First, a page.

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Seavmey to open gold defence

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Cambodia’s Seavmey Sorn (left) lands a kick on Kirstie Alora of the Philippines in their semifinal at the 17th Asian Games in Incheon on October 3, 2014. AFP

Seavmey to open gold defence

As the kid sister of the highly talented London 2012 taekwondo Olympian Sorn Davin, Seavmey created a stir as a 15-year old when she won bronze at the 2011 Indonesia South East Asia Games in Jakarta.

Over the following years, Seavmey has become a national treasure after making history at the Incheon Asiad in South Korea in 2014 when she ended Cambodia’s more than six decade wait by becoming the Kingdom’s first ever Asian Games gold medallist.

Older by seven years from when she first tasted glory, Seavmey is back all the wiser after her qualification for the Rio 2016 Olympics, her 2017 SEA Games gold medal in Malaysia and the further honing of her skills after training hard under long-time South Korean coach Choi Yong Sok.

The 22-year-old returns to the bustling Indonesian capital’s Convention Center Plenary Hall for what she regards as the greatest mission of her career so far.

On Tuesday morning at 10am (there is no time difference between Jakarta and Phnom Penh), Seavmey will open the defence of her 2014 gold medal in the women’s +67kg class against relatively inexperienced Sri Lankan Ranuri Wanthila Wickramasinghe.

This round of 16 contest will be a significant lead up to Seavmey’s progress through what appears to be a quality field that includes the Philippines’ Kirstie Alora, who lost to the Cambodian in the Kuala Lumpur 2017 final.

On her arrival a few days ago in Jakarta, Seavmey sat down for an interview with National Olympic Committee of Cambodia press attache Ken Gadaffi to express her gratitude to the people of Cambodia for their prayers and warm support, and singled out Prime Minister Hun Sen’s personal best wishes and encouragement as a major spur in her goal of adding another gold medal to her collection.

She candidly spoke about the pride of representing the Kingdom in such a huge event and living up to massive expectations.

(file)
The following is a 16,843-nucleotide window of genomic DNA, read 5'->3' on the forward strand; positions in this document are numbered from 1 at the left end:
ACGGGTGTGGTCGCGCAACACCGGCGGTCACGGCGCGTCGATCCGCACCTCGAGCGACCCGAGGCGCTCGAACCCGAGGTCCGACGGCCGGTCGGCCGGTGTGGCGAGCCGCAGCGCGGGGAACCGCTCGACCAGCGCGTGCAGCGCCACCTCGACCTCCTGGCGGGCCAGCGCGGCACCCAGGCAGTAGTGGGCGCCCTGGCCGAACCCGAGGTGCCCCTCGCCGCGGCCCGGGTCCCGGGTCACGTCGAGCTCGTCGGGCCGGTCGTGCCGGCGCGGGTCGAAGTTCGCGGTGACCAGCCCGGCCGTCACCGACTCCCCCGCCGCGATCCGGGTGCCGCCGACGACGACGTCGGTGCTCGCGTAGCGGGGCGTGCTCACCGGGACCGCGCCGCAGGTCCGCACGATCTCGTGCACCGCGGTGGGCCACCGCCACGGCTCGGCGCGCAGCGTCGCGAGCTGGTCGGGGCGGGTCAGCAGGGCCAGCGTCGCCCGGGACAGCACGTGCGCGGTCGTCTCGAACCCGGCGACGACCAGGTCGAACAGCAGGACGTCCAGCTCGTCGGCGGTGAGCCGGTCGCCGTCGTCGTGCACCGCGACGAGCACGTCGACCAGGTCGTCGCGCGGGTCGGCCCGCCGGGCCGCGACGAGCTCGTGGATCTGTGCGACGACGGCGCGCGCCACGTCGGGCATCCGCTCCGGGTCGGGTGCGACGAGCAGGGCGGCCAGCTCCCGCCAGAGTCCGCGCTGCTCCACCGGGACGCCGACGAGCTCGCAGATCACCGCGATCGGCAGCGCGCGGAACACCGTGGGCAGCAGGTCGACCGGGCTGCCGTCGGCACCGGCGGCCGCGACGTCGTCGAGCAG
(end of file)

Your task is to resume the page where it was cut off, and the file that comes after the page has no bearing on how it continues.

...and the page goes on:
“Some people think the burden of expectation bothers me and makes me nervous. No. Instead the people’s blessing is a source of strength and it adds to my motivation,” she said.

“I am honoured to be here. I will do my best for the country and I am inspired by the support.

“It is one fight at a time, and I will give everything I have to win each one of them until I complete this great mission,” the Phnom Penh native said.

Meanwhile, Seavmey’s long-time coach Choi played down concerns expressed in certain quarters about the possible impact of the injury Seavmey suffered before the 2016 Olympics, where she was thought to have been not quite a hundred per cent.

‘Mentally strong’

In the 2017 Malaysian SEA Games campaign the effects of the injury was one of the main talking points, but she eventually proved her mettle and took home the gold.

“I feel she is mentally and physically strong enough now to defend her gold medal,” Choi said.

“It is a tough field no doubt and she has to bring out her best every time she enters the fight. But I am confident she will do well.”

“Now we know the line-ups and we will work out the strategy accordingly. It is your own resolution that counts and not the reputation of your rival, and Seavmey has the perfect understanding of this and she is fearless,” Choi added.

As the excitement builds up towards fight time on Tuesday, the entire country will be watching with bated breath every move that Seavmey makes in her opening fight, and the Sri Lankan’s comparitively “light” track record should work in favour of the Cambodian star.

But both Seavmey and her coach have refused to talk further than beyond the opening fight.

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